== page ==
I was suicidal after my divorce 2 decades ago. A depression held me in its grip for more than 2 years. The pain of the divorce kept me in a dark, but very introspective4 and creative mode. As I slowly emerged from the darkness and looked around me, I realized that life can morph into hundreds of different and brighter forms. I’m so very glad I did not end my life at that time.

However, this is not always possible for everyone at every time. There are situations that allow little hope for future happiness. This is seldom the end of a relationship. It more often occurs when a sickness or disease makes life unbearable due to the physical or emotional pain.

Age is also a factor. Each year I feel more and more satisfied I’ve lived life. There are still many things I intend to do, but I don’t think anyone can say Phil did not live a very full life. So, if I found myself experiencing excruciating pain with no hope of relief, I’d have no problem considering suicide as an option.

While acute and relentless physical pain may be a common legitimate reason to contemplate suicide, I think there are very few cases in which emotional pain would warrant suicide. Admittedly I base this on the fact that I came out of, what I considered to be, an extremely painful depression after my divorce. There may be degrees of depression I have not experienced, or situations in which the emotional pain does not subside. But I tend to doubt it. I don’t think I’ll ever again think about suicide simply due to emotional pain.

The following are the factors I think everyone suffering physical pain should carefully weigh before considering suicide.

The severity of your pain.
The hope of recovery.
Your potential productivity in spite of the pain, giving special consideration to the degree that you can help others.
The degree to which you have already had a great life.
Those negatively affected by your death.

The factors you should not consider include the following.

What others think is the “moral” decision for you to make.
The way your death will be a way to “get back at” or “take revenge on” anyone.

I would suggest that, in most cases, consulting those you love is a good idea. And you definitely do not want to leave anyone you love uninformed about your reasons, leading to them blaming themselves in some way. But ultimately, it is your life to end. If you have family members who would rather see you in immense pain than to have you missing from their overly-dependent lives, don’t feel guilty about deciding what is right for you…and probably also best for them.

Well, that was a bit too somber. Time to get back to living!

Good News for Apologists

Breaking News

In what Biblical scholars are calling the greatest doctrinal breakthrough in over three millennium, close associates of Jehovah have revealed that, what started as a simple prank, led to theologians writing hundreds of millions of pages of unnecessary convoluted arguments. It was Thor who, in an exclusive interview with Larry King, revealed that he, along with Aphrodite, managed to gain access to Jehovah’s iPhone while the Almighty was expressing to William Lane Craig the immense anguish braved by the Israelite soldiers whom He commanded to slaughter infants.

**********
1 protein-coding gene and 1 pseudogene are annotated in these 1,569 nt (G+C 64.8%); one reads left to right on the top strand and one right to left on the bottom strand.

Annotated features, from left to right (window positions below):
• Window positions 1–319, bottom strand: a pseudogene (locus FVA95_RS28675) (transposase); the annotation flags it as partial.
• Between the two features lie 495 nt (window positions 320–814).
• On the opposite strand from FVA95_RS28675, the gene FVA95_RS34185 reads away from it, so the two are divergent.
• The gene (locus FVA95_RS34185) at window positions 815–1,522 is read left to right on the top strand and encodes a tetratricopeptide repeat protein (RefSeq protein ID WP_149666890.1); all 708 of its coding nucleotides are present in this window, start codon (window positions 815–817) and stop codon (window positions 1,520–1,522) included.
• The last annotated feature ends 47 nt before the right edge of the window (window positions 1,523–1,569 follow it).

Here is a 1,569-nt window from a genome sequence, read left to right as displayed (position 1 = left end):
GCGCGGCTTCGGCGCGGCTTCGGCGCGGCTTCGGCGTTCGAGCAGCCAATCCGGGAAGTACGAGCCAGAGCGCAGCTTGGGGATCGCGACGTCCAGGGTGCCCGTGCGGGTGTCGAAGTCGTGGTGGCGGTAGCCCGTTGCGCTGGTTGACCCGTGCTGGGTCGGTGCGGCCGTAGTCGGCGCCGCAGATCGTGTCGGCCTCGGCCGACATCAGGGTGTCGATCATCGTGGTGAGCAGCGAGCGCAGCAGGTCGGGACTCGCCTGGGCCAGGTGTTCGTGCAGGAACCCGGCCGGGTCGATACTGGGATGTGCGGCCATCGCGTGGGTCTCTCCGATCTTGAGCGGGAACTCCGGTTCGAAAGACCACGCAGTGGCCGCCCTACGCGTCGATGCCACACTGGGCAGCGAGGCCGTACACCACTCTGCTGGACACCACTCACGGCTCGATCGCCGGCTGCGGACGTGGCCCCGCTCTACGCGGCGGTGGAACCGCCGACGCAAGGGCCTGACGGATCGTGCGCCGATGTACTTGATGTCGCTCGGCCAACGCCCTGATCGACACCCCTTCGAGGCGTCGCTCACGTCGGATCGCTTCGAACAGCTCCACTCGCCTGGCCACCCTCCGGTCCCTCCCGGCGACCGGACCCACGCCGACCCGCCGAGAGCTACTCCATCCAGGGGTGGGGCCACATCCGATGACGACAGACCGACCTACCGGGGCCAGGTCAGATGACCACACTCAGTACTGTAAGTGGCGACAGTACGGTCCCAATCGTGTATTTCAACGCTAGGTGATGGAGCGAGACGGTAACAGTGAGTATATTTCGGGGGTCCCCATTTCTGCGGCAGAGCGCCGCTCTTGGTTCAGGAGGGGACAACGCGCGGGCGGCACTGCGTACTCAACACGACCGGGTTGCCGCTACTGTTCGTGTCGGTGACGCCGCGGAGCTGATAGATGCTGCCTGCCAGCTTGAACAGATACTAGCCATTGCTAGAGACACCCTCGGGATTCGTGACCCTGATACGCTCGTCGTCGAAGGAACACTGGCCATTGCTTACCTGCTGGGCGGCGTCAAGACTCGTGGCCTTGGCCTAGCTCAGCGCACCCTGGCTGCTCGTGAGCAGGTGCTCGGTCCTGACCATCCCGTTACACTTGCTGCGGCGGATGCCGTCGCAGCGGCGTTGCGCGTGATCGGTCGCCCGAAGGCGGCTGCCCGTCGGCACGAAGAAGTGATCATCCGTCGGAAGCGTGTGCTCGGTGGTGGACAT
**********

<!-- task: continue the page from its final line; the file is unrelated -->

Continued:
The divine pranksters altered the auto-correct feature on Jehovah’s iPhone to have some words automatically replaced with their opposites at the dawn of creation, leading to a hilarious three millennia of awkward apologetics. The inverted terms included the following.

“Hate” was changed to “Love”.
“Unjust” was changed to “Just”.
“Impatient” was changed to “Patient”.

The revelation of these changes definitively resolves the bewilderment theologians perennially experienced while attempting to reconcile the behavior of Jehovah with claims about his character. Thor and Aphrodite giggled for ages while apologists anguished over the notion of a god who becomes so wrathful over a single offense that he can think of nothing better to do than to damn to Hell the offender, and yet who is called “loving”, “just” and “patient”. The red-faced theologians now admit the revelation makes obvious sense, and have admonished the faithful to accept this far more sensible description of Jehovah’s character that is indisputably reflected in His 1) commandment to slaughter infants, 2) refusal to condemn slavery, 3) requirement for rape victims to marry their rapists, and, of course, 4) damnation to Hell of any sinner who follows a sin nature they neither requested nor can avoid.

Snorting his bemusement, Thor revealed to Larry King other, perhaps less disruptive, inverted terms.

“Speak to the finger” was changed to “Pray”.
“Screw Africa” was changed to “Amen”.
“Marvin” was changed to “Lucifer”.

When asked why they would do such a thing, Aphrodite invoked the long history of Jehovah co-opting pagan holidays for His own worship. Other deities are reported to have found the prank over-the-top as it has led to a prolific volume of painfully perverse YouTube videos defending this impossible description of a loving, just and patient Jehovah acting hateful, unjust, and not just a little impatient.

Jehovah refused calls on the incident, but it is rumored that Thor’s hammer was spotted hanging high on a high-school flagpole along with Aphrodite’s most recent Victoria’s Secret purchase.